Oxford University Press's
Academic Insights for the Thinking World

  • Science & Medicine

9780199688418

World travel: What are the dangers where you’re heading?

When travelling the globe, most intrepid adventurers and holiday-makers will encounter only minor health problems. But knowing and understanding possible hazards is fundamental to preventing them. When planning an adventure, people often seek novel experiences – and contemporary travel is able to take us (within just a few hours) from a relatively benign environment to a potentially life-threatening setting.

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9780199342723

The future of libraries and the cultural history of Prague

Inforum, one of the largest librarian conferences in Eastern Europe, rolls into the Czech capital next week. Once again taking place at the University of Economics in Prague, Inforum 2016 promises to be a lively and thought-provoking look at some of the issues facing librarians in the Czech Republic and beyond.

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9780199685851

Joey Alexander: call me a ‘musician’, not a ‘prodigy’

If you tuned in to this year’s Grammy awards, you would not have failed to witness the extraordinary performance of 12-year-old jazz pianist Joey Alexander. The short solo performance, which earned him a standing ovation, was without doubt the cherry on the cake of this young musician’s short but remarkable career thus far.

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9780198755159

Realism of social and cultural origins

How can realism in science be defined? Philosophers, historians, and the general public, have always related it to a philosophical doctrine or a technological effect. However, there is a type of realism — very widespread in science — that has gone unnoticed among scholars: the realist attitude of social and cultural origins. Behind this attitude lie commercial and engineering interests.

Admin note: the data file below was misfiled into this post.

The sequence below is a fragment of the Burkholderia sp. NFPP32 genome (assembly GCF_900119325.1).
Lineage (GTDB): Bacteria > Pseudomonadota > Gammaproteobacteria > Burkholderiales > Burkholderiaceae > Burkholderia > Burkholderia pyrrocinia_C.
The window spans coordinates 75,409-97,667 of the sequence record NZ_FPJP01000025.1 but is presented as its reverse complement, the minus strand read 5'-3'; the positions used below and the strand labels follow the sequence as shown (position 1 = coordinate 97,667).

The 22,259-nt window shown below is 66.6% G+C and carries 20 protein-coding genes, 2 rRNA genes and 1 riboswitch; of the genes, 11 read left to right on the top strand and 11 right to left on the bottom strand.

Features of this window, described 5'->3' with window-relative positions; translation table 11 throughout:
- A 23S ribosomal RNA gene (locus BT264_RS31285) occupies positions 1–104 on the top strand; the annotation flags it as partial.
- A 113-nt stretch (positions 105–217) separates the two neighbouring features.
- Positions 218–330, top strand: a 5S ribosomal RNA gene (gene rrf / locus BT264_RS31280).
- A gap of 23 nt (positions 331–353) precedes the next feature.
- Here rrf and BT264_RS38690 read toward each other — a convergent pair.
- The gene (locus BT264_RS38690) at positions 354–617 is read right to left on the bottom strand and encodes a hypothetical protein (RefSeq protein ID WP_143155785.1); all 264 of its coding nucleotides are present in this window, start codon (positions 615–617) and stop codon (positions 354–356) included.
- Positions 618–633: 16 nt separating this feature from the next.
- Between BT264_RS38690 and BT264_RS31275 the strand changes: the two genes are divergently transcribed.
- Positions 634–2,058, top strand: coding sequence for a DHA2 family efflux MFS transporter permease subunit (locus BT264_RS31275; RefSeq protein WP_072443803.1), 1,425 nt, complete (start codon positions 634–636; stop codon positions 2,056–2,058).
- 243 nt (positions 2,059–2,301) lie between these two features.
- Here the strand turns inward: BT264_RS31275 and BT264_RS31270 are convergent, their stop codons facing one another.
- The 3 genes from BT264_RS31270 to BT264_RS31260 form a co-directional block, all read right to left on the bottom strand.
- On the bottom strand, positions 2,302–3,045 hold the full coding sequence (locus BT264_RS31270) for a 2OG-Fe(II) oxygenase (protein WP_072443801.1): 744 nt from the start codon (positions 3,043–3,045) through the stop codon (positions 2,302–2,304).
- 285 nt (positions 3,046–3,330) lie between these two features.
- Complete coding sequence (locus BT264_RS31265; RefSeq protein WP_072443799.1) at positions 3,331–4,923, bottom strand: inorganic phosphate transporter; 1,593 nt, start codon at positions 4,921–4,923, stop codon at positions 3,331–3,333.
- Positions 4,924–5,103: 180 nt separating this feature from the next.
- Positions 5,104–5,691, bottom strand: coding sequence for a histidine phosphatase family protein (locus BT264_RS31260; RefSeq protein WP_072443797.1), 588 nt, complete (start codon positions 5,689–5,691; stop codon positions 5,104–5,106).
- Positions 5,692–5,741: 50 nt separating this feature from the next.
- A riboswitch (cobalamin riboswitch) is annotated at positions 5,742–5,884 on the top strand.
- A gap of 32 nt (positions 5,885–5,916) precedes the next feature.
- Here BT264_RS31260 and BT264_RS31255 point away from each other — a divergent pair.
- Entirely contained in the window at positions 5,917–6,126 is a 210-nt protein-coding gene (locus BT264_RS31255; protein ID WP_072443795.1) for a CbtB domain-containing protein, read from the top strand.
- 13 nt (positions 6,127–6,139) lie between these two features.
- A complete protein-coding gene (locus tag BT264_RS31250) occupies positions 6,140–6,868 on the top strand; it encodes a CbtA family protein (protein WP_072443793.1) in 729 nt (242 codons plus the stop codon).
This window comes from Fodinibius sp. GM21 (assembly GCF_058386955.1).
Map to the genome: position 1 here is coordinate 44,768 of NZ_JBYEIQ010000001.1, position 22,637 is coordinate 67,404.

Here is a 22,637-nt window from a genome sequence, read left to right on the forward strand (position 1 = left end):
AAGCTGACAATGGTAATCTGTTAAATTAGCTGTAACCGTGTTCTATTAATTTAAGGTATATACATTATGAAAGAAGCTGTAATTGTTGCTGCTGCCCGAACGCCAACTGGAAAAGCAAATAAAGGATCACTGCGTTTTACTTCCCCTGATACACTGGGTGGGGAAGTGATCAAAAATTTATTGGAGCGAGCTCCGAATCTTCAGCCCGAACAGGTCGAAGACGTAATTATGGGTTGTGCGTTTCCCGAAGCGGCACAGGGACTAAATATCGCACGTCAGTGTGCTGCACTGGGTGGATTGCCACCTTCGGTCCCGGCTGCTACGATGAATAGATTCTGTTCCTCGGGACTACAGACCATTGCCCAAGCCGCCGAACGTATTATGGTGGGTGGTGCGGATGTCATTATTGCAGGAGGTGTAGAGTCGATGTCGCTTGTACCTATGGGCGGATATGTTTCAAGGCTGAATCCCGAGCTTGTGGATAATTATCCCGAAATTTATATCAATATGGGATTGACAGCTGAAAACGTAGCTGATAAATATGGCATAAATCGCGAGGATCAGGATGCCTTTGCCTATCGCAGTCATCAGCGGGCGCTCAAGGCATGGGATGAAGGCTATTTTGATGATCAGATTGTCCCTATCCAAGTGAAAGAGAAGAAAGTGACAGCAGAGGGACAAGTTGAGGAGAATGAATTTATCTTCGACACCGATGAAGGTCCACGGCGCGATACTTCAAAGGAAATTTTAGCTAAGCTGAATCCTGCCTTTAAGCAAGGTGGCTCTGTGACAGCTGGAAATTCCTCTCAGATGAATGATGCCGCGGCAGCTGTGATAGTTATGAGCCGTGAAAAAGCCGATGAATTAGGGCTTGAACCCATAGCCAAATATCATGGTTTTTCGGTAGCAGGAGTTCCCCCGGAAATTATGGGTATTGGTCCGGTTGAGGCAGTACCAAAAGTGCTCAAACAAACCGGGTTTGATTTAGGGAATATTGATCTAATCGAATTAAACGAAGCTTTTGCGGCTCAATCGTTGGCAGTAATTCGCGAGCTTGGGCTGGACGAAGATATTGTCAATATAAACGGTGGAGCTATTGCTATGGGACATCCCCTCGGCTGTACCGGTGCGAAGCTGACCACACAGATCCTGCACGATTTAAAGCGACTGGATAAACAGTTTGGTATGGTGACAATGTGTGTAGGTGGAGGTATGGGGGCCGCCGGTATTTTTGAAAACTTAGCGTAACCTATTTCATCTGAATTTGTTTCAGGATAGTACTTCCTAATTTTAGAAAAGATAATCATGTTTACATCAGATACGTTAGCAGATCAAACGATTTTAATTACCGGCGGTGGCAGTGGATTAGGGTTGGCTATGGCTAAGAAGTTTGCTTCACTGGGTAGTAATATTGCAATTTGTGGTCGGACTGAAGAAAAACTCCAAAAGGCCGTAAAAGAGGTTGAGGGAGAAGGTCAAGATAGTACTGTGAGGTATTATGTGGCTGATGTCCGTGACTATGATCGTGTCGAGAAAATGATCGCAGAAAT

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9780199396603

Your brain on the scientific method

Broccoli prevents cancer. Broccoli causes cancer. We are all familiar with the sense that we are constantly being pulled in a million different directions by scientific studies that seem to contradict each other every single day. We are all familiar with the sense that we are constantly being pulled in a million different directions by scientific studies that seem to contradict each other every single day.

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9780190240233

Charles Darwin’s observations on migratory birds

Charles Darwin’s five year voyage aboard H. M. S. Beagle and subsequent life work are as widely known as any events in the history of the biological sciences. His wide ranging bird work has been overshadowed by drab small birds he discovered in the Galapagos Islands–the Galapagos, or Darwin’s, finches.

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9780199655946 (1)

Understanding dementia

Dementia, from the Latin demens, is a persistent disorder of the mental processes marked by memory disorders, personality changes, and impaired reasoning. It affects 47.5 million people worldwide, and there are 7.7 million new cases annually. This year’s Dementia Awareness Week (15-21 May 2016) aims to bring recognition and awareness to this neurological illness.

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The Oxford Handbook of Clinical Geropsychology

Mental health in older age [infographic]